Doctors at Boston University determined that former Bears Dave Duerson's brain had "classic" and "moderately advanced" symptoms of Chronic Traumatic Encephalopathy.
CTE is a degenerative brain disease linked to repeated head trauma.
"When you look at the brain microscopically, it's indisputable. There's no evidence of any other disorder," said Dr. Ann McKee, the director of Neuropathology Care at BU's Alzeimer's Disease Center. "He has the classic appearance of [CTE]..."
"He had severe involvement of all the structures that affect things like judgment, inhibition, impulse control, mood and memory."
Duerson died at 50, when he shot himself in the chest in February and insisted that his brain be examined by Boston University's Center for the Study of Traumatic Encephalopathy.
Duerson is the 14th of 15 former NFL players studied at the VA CSTE Brain Bank to be diagnosed with CTE.
Duerson, who starred at Notre Dame, played safety in the NFL for 11 seasons, starting with the Bears. He was named to four Pro Bowls and won two Super Bowls.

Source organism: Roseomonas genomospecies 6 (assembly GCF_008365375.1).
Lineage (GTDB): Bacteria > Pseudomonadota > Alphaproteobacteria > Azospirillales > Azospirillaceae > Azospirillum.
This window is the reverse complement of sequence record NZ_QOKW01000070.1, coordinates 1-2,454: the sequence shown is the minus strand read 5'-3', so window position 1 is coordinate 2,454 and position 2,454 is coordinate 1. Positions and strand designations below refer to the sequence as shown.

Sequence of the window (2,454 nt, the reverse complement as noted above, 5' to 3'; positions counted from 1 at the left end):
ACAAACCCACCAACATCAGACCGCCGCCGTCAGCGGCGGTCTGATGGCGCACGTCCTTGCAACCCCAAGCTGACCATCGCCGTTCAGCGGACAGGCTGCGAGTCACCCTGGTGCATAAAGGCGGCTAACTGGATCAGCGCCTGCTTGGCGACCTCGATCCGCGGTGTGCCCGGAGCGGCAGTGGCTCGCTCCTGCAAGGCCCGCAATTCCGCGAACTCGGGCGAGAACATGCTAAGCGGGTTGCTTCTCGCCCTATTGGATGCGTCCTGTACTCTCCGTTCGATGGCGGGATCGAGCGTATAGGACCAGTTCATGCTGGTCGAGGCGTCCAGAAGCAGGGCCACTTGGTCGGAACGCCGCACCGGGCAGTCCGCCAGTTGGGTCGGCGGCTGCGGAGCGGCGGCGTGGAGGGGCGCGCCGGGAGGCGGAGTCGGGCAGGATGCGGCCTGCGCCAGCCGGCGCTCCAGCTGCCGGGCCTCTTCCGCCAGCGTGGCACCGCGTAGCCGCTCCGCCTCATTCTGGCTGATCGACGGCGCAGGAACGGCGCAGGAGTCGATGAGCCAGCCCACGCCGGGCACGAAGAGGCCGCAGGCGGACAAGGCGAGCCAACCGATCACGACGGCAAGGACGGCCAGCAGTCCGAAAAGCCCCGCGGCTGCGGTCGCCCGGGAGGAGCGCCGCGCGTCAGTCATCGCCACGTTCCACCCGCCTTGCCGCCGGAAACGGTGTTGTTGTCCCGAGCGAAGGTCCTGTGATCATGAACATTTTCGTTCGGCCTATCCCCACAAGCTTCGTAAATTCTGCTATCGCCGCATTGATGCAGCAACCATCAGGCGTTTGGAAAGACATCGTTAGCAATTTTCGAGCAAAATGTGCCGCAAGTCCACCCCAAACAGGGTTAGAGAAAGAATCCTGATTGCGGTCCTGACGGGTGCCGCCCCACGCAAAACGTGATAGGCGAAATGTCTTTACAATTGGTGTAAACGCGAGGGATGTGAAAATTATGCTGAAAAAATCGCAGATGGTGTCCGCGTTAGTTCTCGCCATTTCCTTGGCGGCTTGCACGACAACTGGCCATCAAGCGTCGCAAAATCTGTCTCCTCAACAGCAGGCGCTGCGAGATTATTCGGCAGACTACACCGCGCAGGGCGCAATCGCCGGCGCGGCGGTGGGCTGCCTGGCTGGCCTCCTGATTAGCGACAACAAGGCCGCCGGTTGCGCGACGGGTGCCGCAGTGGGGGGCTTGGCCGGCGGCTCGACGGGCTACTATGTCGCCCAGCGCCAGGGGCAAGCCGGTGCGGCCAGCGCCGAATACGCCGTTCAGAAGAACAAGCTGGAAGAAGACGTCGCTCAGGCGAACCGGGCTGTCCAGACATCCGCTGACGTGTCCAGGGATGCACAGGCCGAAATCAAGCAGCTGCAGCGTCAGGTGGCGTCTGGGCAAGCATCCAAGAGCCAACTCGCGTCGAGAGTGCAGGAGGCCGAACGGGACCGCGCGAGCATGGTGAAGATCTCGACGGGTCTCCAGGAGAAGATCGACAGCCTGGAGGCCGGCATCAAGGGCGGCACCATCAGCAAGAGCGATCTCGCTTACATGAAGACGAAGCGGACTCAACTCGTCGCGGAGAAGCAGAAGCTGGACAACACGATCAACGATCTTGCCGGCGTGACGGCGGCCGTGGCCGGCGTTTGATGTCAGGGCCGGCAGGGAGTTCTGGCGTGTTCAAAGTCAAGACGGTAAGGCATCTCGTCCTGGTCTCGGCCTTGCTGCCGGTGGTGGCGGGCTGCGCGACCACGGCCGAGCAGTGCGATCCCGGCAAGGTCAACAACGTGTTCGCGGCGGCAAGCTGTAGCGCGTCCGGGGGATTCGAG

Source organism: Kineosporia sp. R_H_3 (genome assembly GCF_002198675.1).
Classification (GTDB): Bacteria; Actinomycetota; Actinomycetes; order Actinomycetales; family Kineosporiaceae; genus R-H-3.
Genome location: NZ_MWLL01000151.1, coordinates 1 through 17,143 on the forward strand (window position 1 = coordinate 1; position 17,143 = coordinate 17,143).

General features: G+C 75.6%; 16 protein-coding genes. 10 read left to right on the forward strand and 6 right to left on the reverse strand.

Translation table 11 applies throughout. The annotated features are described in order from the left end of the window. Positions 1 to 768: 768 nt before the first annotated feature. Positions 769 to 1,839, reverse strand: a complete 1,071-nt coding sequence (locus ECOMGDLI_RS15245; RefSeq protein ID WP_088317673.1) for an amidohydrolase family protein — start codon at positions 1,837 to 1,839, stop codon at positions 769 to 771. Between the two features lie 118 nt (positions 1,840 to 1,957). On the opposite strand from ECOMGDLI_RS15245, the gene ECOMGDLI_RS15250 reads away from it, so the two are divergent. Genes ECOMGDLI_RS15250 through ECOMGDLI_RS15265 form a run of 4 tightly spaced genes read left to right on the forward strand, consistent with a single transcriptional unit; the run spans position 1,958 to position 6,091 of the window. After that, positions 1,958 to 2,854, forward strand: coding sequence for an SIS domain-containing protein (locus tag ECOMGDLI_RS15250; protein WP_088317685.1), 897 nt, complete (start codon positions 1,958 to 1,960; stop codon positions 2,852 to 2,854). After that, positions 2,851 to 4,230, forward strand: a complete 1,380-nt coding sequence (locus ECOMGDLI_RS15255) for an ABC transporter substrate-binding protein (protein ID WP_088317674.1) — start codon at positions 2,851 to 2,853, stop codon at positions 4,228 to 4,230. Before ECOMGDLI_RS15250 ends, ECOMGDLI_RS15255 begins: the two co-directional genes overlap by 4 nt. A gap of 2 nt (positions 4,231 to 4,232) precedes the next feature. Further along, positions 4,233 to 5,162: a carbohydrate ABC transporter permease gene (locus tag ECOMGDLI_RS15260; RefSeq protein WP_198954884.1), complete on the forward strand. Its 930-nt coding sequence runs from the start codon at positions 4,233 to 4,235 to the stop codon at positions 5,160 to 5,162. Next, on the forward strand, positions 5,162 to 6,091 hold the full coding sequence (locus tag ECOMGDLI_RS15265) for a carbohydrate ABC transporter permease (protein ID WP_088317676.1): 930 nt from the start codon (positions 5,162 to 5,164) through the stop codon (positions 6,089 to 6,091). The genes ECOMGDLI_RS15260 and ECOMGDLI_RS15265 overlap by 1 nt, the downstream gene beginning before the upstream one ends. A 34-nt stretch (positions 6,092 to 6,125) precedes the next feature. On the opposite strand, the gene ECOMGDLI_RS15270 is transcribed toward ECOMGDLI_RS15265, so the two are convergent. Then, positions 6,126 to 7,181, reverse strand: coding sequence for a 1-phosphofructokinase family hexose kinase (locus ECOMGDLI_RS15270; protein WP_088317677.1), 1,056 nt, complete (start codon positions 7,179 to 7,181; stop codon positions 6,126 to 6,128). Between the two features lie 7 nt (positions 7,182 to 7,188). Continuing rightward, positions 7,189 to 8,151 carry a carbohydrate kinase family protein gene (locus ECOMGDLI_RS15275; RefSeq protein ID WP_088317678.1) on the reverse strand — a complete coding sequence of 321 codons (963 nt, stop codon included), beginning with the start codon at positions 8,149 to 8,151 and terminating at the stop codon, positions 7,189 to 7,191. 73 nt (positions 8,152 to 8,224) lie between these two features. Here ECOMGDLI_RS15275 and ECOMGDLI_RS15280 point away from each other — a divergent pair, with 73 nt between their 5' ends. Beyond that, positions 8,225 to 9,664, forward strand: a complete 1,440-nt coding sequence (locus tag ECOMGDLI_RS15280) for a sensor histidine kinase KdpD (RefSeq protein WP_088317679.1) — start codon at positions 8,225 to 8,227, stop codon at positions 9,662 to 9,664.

Duerson's family had requested the findings of his brain be made public. The center now has more than 70 brains of former athletes and military veterans. The NFL provided a $1 million gift to the CSTE.
"My father was a man of many accomplishments, both on the field and off the field. With these accomplishments came many battles," said Duerson's son Tregg. "It is my greatest hope that his death will not be in vain, and through this research, his legacy will live on."
Tregg Duerson urged the greater football community to support CTE research.
Doctors also said that Duerson had 10 known concussions during his NFL career, but they do not know if he had any before that.